Today I welcome author Phil Duncan to my blog to discuss his latest book, Wax, a young adult novel about a boy who comes back from the dead with a whole bunch of new problems.
Where were you born and where do you call home?
I was born and raised in a small farming town in Eastern Washington State. After an eight year stint in Seattle, I now call Portland, OR home.
How much of yourself, your personality or your experiences, is in your books?
While there is no one character in Wax that is based on me or my life, I see bits and pieces of my personality scattered and amplified in all of the characters — both my attributes and flaws. I see a lot of my hometown in the story’s high school, so while everything is changed a bit and fictionalized, former classmates of mine who have read the book recognize certain settings.
How do you conceive your plot ideas?
I usually have dozens of ideas for stories in my head at any given time. Slowly, one will emerge as the squeakiest wheel and start snapping in place. Once I can clearly see the story from beginning to end, then I’ll sit down and start fleshing out the characters, plot points, and everything else.
Do you outline your books or just start writing?
Outlining is the most labor-intensive part of my process. I spend a lot of time mapping out each scene in the book before setting out to write the first draft. With a good outline in place, I can focus on more nuanced things while writing, without worrying about the direction of the story.
Please tell us about your current release.
Wax is a young-adult novel that follows Yancey Muncy, a hapless 15-year-old who after a tragic accident ends up dead. However, this fate is short-lived as Yancey is brought back to life by a scientist only to be blackmailed into using his new and improved body to do the scientist’s bidding. This forces Yancey to not only readjust to his ordinary life, but to make decisions that that have huge consequences.
What inspired you to write this book?
I was a little tired with the “zombie” genre, but thought there was still some interesting, unexplored ground to cover. I was drawn to the Shelley’s Frankenstein — the original tale of the undead — and wanted to toy with the idea of a modern “Boy Frankenstein” and see how a “second” life would play out within the frame of typical teenaged life — gym classes, high school crushes, sibling interactions, etc.
Is there a specific place in the house (or out of the house) that you like to write?
Wax was outlined and written mainly in my neighborhood 24-hour coffeeshop. I tend to make a lot of notes in longhand before transferring them onto a computer, because I like the freedom of just having a notebook with me whether I’m at a cafe or park or wherever. When it comes down to the editing process, I usually lock myself up in my home office.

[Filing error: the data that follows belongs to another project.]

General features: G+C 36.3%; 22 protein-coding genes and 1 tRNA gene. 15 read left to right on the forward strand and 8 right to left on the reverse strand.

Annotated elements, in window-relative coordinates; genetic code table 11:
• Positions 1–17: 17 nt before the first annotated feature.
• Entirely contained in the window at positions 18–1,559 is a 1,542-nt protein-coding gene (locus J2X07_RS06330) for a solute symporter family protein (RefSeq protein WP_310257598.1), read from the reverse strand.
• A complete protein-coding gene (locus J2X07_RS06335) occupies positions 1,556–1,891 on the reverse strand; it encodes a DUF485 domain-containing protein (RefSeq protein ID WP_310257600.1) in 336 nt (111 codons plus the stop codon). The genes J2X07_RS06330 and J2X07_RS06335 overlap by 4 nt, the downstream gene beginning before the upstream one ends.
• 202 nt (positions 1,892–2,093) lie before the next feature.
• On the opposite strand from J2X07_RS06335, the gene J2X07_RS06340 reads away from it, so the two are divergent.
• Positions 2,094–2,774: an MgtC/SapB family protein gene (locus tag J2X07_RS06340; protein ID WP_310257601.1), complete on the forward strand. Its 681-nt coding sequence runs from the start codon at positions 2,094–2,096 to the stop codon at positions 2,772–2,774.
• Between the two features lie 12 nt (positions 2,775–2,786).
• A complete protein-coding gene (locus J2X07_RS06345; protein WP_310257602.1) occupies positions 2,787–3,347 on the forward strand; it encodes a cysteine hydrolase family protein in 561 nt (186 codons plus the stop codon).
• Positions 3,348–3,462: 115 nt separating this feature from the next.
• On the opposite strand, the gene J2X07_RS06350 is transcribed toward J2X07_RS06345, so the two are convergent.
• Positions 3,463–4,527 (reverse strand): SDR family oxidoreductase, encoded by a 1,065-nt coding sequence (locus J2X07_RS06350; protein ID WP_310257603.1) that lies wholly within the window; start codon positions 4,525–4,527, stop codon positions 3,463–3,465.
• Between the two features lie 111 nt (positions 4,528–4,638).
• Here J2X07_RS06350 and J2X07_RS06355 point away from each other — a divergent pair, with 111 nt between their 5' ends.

What book are you reading write now?
I tend to read a lot of comics and graphic fiction, which I think is probably obvious to anyone who’s read Wax. I like very visual storytelling and find comics such as Chew and The Kurosagi Corpse Delivery Service to be great inspiration.
Yancey Muncey is dead. Or, he was. Raised from the grave by the shadowy figure of Dr. Blankenship, Yancey is now back in high school, hanging out with his best friend, and working up the nerve to ask the girl of his dreams to the upcoming Halloween carnival.
But not everything is the same as it was before: Yancey’s eyes are yellow, his skin is blue, and he’s indestructible. As if that weren’t bad enough, Dr. Blankenship has made it his life’s mission to hunt Yancey down. Because the only reason Yancey is alive again is to help the good doctor destroy his rival.
An average boy with a new lease on an extraordinary life, Yancey must battle high-trained security and high school bullies in his quest to get back to normal. What’s the worst that can happen after all? He’s already dead.
About the Author
Phil Duncan is the author of Wax, a young-adult novel published by RainTown Press, as well as of various short fiction published both in print and online. He is a graduate of Goddard College’s Master of Fine Arts in Creative Writing program and the University of Washington’s English program. A former Jacob K. Javits Fellow, Duncan recently served as a Creator-in-Residence at the Tokyo Wonder Site-Aoyama in Tokyo, Japan. He currently lives in Portland, OR.
You can learn more about Phil on his website.
Wax can be purchased on Amazon.